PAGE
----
The Doyen of Table Tennis

Ace TT player Mouma Das, who originally hails from Kolkata, made her international debut in 1997 and there has been no stopping her since
The Doyen of Table Tennis
Image credit: Entrepreneur India
Mouma Das

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Mouma Das’s tryst with table tennis (TT) began when she was barely 10 years old. “I was quite a dushtu (Bangla word for naughty) child. So just to keep me occupied my parents admitted me in a club,” laughs Das during an interaction with Entrepreneur India. “It was there that I got introduced to table tennis, developed a liking for the game and soon started playing regional tournaments. That is how it all began.”

Ace TT player Das, who originally hails from Kolkata (West Bengal), made her international debut in 1997 and there has been no stopping her since. She has represented and won several accolades for the country. 

She won her first senior national title in 1999 and has a total of 19 medals to her name in Commonwealth Games (CWG), making her the Indian player with most medals in Commonwealth TT games and championships.

Das has also set the record of most participation in world championship events by any Indian and Asian TT player with a total of 17 tournaments played internationally. 

Recognising her achievements, the government awarded Das Padma Shri, the fourth highest civilian award, on Republic Day this year. She was awarded the Arjuna award, second highest sporting honour, in 2013. 

On Overcoming the Challenges Women Face in Sports 

Of the many challenges women in sports face, Das says the opportunity for international exposure is limited. “It's not easy for women sportspeople to go abroad for training or tournaments.” That said, Das has always pushed boundaries. “I have always seen challenges as an opportunity towards the next step of success. I accept challenges as lessons and try to overcome them with my dedication and love towards my sports.”

So, what does a typical training day look like in Das’s schedule? “I do eight hours of rigorous training for a minimum five days in a week,” she says. It typically includes about six hours of practise on the table and two hours of warm up and exercise spread between morning and evening schedules.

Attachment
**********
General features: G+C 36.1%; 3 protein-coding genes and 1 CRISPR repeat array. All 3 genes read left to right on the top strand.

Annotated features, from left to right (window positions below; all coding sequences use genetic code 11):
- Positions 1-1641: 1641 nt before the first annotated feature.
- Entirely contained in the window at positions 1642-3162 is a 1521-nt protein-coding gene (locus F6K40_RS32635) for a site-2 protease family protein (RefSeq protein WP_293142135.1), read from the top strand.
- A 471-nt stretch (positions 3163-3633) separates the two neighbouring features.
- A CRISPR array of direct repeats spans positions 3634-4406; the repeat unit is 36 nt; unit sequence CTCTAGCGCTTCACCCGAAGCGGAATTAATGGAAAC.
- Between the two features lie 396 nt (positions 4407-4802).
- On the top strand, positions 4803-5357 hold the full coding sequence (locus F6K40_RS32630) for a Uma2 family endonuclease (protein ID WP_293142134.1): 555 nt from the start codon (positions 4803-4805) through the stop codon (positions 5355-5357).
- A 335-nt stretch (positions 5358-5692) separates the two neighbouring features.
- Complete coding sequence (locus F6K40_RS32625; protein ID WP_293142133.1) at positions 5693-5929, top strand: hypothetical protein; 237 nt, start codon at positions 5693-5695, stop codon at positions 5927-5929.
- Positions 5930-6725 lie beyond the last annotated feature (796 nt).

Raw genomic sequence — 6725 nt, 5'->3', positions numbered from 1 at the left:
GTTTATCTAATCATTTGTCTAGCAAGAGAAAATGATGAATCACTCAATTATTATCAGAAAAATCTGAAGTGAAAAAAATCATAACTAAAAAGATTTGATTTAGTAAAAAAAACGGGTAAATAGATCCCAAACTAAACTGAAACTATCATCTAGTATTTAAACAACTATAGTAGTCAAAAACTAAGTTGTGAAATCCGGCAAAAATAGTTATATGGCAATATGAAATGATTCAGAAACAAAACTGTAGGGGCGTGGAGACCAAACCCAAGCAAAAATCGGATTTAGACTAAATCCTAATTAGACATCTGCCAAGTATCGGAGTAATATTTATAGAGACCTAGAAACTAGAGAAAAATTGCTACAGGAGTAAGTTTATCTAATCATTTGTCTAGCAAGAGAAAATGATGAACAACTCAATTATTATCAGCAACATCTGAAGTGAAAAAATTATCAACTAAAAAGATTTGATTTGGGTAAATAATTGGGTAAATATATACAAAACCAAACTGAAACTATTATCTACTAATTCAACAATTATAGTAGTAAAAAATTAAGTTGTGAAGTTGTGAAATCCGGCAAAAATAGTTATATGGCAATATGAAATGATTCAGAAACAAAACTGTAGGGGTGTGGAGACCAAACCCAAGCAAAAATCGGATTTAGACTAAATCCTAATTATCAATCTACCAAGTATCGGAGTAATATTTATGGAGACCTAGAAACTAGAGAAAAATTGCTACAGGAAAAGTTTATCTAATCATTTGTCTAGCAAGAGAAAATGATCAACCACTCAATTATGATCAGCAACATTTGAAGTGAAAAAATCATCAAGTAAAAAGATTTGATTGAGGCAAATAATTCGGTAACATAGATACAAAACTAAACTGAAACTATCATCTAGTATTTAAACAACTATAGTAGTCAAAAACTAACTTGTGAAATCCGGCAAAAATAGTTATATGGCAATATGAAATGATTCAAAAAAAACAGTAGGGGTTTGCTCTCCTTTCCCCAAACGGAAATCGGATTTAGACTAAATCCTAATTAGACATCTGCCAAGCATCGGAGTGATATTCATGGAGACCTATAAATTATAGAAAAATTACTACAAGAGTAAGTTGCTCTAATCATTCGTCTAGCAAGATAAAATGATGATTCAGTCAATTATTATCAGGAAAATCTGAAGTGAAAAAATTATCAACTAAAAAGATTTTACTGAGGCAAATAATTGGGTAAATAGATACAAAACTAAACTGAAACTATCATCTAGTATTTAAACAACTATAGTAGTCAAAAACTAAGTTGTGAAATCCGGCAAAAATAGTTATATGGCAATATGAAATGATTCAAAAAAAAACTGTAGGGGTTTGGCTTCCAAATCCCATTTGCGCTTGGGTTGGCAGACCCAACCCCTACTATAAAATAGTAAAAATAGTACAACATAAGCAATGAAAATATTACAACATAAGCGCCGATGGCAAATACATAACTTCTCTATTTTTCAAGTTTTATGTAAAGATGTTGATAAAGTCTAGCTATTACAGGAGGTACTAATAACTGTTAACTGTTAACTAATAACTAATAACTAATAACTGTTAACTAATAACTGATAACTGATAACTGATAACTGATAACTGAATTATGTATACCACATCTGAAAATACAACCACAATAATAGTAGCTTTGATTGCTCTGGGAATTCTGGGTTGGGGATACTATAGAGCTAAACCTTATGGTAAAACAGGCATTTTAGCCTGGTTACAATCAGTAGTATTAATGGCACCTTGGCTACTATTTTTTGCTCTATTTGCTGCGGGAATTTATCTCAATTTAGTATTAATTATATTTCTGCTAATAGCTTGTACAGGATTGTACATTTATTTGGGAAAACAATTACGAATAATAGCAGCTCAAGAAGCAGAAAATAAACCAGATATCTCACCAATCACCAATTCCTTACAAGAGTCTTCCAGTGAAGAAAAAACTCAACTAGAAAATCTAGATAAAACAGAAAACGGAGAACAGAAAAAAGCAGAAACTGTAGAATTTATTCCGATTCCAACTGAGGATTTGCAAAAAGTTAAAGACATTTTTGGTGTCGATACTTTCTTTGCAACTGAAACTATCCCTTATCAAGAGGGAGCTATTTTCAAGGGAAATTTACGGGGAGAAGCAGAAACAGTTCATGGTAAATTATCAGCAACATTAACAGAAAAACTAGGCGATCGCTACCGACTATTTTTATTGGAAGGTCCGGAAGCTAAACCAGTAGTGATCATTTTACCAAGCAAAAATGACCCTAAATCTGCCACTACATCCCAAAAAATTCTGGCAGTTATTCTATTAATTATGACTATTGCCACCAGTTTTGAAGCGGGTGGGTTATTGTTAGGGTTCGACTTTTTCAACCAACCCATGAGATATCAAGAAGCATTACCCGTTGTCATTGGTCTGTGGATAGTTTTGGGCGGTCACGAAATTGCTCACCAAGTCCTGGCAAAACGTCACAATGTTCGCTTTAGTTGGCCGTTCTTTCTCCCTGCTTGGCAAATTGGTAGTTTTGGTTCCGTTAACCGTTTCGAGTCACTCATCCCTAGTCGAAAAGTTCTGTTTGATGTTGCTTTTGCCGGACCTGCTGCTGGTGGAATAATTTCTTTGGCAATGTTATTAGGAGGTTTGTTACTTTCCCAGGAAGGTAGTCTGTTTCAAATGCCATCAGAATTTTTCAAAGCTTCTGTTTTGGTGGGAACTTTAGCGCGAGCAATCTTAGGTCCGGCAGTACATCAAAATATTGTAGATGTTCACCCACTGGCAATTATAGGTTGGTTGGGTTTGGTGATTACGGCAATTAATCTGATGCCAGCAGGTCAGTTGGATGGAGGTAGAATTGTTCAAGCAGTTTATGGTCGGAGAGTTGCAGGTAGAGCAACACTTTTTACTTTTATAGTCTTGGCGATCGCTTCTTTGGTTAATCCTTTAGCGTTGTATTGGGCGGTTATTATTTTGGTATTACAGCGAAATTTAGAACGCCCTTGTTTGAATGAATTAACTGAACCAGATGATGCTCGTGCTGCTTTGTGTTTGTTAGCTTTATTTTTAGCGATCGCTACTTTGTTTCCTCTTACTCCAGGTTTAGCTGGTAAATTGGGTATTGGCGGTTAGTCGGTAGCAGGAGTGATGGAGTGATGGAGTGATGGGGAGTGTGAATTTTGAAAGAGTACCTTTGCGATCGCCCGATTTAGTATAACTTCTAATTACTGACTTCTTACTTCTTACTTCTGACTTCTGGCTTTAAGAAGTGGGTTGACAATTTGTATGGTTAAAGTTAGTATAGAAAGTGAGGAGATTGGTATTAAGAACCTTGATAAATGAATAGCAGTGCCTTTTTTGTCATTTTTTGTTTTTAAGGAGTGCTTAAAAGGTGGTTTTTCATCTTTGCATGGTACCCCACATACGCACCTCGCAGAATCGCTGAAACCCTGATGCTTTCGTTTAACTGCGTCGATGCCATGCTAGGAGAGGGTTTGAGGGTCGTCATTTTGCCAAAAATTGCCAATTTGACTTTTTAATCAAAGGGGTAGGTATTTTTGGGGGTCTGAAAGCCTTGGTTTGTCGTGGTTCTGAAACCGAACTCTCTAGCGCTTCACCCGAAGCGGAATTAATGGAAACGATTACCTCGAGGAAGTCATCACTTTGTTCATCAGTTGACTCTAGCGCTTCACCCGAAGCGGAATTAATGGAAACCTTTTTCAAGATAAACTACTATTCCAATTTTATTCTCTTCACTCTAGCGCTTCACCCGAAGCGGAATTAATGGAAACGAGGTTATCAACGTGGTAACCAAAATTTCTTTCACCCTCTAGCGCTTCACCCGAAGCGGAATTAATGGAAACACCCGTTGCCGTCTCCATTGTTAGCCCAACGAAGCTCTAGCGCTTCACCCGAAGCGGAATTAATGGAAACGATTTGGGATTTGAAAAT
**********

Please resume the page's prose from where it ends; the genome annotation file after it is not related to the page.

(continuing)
Das has been training under Jayanta Pushilal, also known for training ace players Arup Basak and Ambika Radhika Suresh, since the beginning of her career. “He treats me like his own daughter,” she says. Das is quick to give credit to two other coaches who have played a major role in her TT career—Peter Engel from Germany and Debabrata Chakraborty whom she met before the 2016 Rio Olympics. 

“Mr Engel changed my concept of age in sports. He would always say age is just a number that can never be bigger than your passion for the game,” Das says.

The last tournament that the 37-year-old played was Senior National TT Championship in Cuttack in Early 2019. In the same year, she became a mother which kept her off the training arena for a good one year. Just as Das was gearing to get back on the ground in early 2020, the Covid-19 pandemic hit and halted all sports tournaments around the world. “The Padma Shri accolade has motivated me to get back in the field stronger.”

Sharing her take on winning and losing, Das says she cherishes all her winning moments, but never lets defeat get to her. “I draw lessons from every loss and that helps me do better the next time.”

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